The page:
The Importance of Practicing Recycling
May26

The Importance of Practicing Recycling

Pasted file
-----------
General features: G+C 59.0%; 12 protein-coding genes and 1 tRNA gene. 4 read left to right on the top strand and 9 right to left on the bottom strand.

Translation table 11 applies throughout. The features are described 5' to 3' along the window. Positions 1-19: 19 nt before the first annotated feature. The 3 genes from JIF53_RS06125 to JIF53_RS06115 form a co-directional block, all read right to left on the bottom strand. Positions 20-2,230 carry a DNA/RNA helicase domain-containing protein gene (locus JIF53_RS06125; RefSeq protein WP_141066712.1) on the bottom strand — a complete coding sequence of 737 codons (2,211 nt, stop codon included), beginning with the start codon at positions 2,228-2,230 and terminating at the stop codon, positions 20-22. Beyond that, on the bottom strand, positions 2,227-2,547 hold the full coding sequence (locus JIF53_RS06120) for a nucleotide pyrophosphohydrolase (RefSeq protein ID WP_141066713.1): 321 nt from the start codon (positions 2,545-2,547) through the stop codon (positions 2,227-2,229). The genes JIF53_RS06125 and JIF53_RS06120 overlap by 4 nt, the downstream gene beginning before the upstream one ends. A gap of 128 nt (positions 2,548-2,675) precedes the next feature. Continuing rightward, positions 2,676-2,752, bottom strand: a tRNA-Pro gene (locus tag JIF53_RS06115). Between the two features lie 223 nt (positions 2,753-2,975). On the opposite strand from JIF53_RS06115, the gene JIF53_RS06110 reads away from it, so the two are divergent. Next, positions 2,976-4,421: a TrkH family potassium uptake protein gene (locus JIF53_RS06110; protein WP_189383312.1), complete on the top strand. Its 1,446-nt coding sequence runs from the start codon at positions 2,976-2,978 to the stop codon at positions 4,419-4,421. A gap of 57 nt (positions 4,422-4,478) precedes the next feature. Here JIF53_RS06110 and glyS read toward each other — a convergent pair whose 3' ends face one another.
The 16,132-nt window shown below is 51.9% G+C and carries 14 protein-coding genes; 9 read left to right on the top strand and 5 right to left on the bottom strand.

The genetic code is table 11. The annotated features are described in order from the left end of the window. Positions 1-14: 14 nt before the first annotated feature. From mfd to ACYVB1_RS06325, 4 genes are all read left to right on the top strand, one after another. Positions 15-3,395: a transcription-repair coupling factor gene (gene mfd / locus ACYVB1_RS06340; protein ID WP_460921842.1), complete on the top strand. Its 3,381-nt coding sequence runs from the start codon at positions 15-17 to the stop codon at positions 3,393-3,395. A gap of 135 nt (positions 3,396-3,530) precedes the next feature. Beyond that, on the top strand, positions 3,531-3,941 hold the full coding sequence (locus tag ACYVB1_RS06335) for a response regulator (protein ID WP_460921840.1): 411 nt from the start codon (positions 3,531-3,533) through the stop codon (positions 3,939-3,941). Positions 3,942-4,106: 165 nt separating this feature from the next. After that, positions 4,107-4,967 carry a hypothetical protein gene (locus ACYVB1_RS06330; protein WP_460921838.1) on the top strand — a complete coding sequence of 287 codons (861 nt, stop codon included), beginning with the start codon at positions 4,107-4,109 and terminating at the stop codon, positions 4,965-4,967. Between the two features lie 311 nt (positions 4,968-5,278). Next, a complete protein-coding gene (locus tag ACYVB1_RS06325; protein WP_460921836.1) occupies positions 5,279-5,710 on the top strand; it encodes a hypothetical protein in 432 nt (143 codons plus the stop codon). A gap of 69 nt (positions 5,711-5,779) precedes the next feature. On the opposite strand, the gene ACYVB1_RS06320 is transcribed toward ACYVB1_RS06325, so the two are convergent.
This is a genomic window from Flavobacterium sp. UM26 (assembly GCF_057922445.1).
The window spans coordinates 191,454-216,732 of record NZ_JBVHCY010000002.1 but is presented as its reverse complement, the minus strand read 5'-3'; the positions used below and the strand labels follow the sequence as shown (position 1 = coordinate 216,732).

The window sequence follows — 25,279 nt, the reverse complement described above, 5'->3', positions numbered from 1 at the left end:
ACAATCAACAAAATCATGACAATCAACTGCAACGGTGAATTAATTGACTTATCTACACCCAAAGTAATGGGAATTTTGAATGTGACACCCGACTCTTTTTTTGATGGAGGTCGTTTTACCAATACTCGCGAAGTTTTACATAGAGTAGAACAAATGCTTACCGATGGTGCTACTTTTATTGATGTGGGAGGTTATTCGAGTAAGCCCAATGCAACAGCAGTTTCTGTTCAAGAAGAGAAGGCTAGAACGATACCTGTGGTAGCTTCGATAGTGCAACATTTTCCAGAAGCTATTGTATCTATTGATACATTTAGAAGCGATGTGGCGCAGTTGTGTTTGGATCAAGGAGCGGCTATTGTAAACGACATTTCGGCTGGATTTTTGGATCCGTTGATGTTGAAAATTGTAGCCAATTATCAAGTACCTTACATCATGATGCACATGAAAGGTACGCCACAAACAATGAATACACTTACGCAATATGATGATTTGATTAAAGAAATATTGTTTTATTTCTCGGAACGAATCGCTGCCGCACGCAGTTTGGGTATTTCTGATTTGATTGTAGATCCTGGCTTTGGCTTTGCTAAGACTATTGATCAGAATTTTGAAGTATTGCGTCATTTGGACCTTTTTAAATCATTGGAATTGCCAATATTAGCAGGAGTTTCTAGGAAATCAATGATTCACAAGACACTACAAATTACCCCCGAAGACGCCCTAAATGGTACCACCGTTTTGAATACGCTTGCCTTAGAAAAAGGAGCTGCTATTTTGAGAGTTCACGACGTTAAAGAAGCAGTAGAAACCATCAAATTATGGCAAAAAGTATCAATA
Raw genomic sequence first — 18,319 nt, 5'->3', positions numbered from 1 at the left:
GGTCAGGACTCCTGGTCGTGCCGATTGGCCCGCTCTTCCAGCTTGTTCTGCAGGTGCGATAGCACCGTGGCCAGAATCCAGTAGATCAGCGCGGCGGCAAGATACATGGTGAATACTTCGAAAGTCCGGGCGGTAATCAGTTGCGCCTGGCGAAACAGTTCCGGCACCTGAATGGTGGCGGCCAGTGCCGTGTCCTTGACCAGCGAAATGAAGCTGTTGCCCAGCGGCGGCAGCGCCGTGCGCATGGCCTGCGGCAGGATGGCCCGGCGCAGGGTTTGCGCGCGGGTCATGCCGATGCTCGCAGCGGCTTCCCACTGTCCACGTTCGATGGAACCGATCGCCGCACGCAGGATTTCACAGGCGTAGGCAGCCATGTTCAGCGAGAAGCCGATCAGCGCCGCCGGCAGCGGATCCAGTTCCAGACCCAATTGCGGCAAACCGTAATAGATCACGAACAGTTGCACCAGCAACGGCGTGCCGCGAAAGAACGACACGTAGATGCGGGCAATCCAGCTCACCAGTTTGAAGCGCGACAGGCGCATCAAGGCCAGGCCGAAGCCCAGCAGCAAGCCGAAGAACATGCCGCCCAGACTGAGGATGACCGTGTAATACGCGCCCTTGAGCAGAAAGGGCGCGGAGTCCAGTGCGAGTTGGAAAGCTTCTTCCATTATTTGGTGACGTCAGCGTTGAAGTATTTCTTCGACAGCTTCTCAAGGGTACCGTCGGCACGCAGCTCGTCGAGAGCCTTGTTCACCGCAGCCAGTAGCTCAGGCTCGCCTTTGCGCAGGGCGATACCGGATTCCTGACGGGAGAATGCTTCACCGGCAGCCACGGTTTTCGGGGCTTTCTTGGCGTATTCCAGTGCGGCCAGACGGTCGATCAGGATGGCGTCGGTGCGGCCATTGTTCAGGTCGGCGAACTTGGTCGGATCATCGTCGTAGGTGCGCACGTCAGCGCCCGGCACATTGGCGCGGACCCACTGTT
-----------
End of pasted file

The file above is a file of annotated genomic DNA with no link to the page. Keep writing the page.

Recycling – An Environment Friendly Approach Recycling is the production of new products or materials from (recyclable) materials that would otherwise be considered waste. The process of recycling includes collecting recyclable materials, sorting them out, and sending different materials to different areas for processing. These processed raw materials are then sent to manufacturing units where different kinds of products are made from them. Today, you find more and more recycled products being used everywhere. Some of these products have total recycled content and some have partial recycled content. Common house hold items that are made from recycled material include newspaper, tissue paper, paper napkins, aluminium rolls, plastic containers and bottles, paper bags, steel cans etc. Key Benefits Recycling is a key strategy to reduce solid waste that is sent to landfills and incinerators. However, there are other benefits of recycling too – It helps conserve natural resources such as wood, water, and minerals It reduces pollution by reducing the consumption and need to collect new raw materials It reduces energy usage It reduces greenhouse gas (carbon dioxide and methane) emissions that are major reasons for global warming It helps sustain the environment It promotes the use of green technologies It has created new employment opportunities in the recycling and manufacturing industries world over. Recycling helps economy. The 3R’s – Reduce…Reuse…Recycle Recycling can’t be viewed in isolation. It is one of the waste management options in the solid waste hierarchy and therefore, when you think of recycling, you should think of all the three components (reduce, reuse, and recycle) as one whole idea. In a waste hierarchy, the waste management options are ranked from the most sustainable to the least sustainable. In this hierarchy “reducing” is the best option and “disposal” the worst. Reduce – If you don’t need something, don’t get it and prevent waste.  The first step towards zero waste is to reduce production of waste.  For instance, people tend to get too much food stuff from the market (even things they don’t consume much) and then they have to throw away some of these food items, as their usability date expires. This wastage can be reduced if you buy only those food items that are more likely to be consumed. Reducing waste is as simple as this example.  The aim is that individuals and communities reduce waste, recycle more, and use resources sustainably. Reuse – If you have to buy something, buy something that can be used again. Reusing is using things again and again in their original form. A good example is using reusable nappies (real nappies) as against the disposable ones, because a disposable nappy...